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    Biden Administration Says China Failed Trade Commitments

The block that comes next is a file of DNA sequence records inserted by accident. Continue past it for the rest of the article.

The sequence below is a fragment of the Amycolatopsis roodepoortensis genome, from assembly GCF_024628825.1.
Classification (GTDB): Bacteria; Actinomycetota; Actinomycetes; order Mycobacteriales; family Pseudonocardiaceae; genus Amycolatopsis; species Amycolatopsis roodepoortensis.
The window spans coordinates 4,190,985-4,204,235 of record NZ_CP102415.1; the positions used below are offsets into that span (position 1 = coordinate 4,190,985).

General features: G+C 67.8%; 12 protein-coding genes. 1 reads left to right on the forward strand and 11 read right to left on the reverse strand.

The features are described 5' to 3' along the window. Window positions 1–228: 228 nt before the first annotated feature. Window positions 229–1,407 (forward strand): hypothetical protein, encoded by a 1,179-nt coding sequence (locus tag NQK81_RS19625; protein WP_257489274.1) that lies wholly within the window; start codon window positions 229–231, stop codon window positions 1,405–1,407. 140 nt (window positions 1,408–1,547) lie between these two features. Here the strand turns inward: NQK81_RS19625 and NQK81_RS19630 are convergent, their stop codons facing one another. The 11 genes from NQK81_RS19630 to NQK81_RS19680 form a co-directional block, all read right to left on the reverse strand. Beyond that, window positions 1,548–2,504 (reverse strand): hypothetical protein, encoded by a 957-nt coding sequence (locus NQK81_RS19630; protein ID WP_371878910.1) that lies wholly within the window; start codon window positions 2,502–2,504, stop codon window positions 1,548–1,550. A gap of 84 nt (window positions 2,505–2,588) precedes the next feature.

In a new report, the administration detailed China’s violations of promises made both to the World Trade Organization and under a 2020 trade deal with the U.S.WASHINGTON — The Biden administration criticized China in a new report released Wednesday morning for failing to uphold a wide range of trade commitments, including promises it had made when it joined the World Trade Organization in 2001 and others in a trade deal signed with the Trump administration in 2020.In its annual assessment of China’s compliance with its obligations to the W.T.O., the Office of the United States Trade Representative excoriated the Chinese government for flouting the global trade body’s rules and its transparent, market-oriented approach. Instead, China expanded its state-led approach to its economy and trade, causing serious harm to workers and businesses around the world, particularly in industries targeted by its industrial plans, Katherine Tai, the U.S. trade representative, said in a statement.“China has not moved to embrace the market-oriented principles on which the W.T.O. and its rules are based, despite the representations that it made when it joined 20 years ago,” Ms. Tai said.Katherine Tai, the United States trade representative, accused China of failing to embrace the market-oriented principles of the World Trade Organization, which it joined in 2001.Fabrice Coffrini/Agence France-Presse — Getty ImagesThe report also criticized the trade deal signed by the Trump administration, in one of the first written assessments the Biden administration has provided of China’s progress toward the terms set out in that deal.The Biden administration has said it intends to hold China to the terms of that agreement, while also calling for a different approach to trade. But it has not clarified just how assertively it would enforce a deal it has described as fundamentally flawed.The report said that the deal had failed to address the most fundamental concerns the United States has with China’s approach to trade, and that the United States had serious concerns with China’s implementation of several of its commitments. Those included pledges to purchase U.S. goods and services, as well as promised reforms related to agriculture, particularly biotechnology, and an assessment China promised to conduct on the use in swine and cattle of ractopamine, a feed additive widely used in the United States that Beijing has banned.The United States has raised concerns about China’s progress during regular meetings between officials at various levels of government, the report said.Data released this month showed that China fell far short of satisfying commitments it had made in the trade deal signed with the Trump administration to purchase an additional $200 billion of goods and services by the end of last year. The Biden administration said its patience with China was wearing thin, but it has not yet clarified what action, if any, it would take in response.The report echoed many of the criticisms of China issued under the prior administration, including spelling out the World Trade Organization’s shortcomings in disciplining China’s trade violations and calling for measures to take on China outside the organization.But the report also appeared to take issue with the Trump administration’s attempt to decouple from China, arguing that the United States needed to invest in American workers and infrastructure to compete with China in an integrated global economy.“We cannot build a wall between the United States and China and assume that it will address the problems posed by China,” the report said.Beyond efforts at the World Trade Organization, the United States was pursuing several strategies to hold China to account, the report said. They included bilateral dialogues with China, including over its progress toward the commitments of the 2020 trade deal; cooperation with allies like Japan and Europe; and efforts to repurpose and expand domestic trade tools, like using tariffs to encourage companies to reduce their carbon emissions.“It is also apparent that existing trade tools need to be strengthened, and new trade tools need to be forged,” the report said. “China pursues unfair policies and practices that were not contemplated when many of the U.S. trade statutes were drafted decades ago, and we are therefore exploring ways in which to update our trade tools to counter them.” More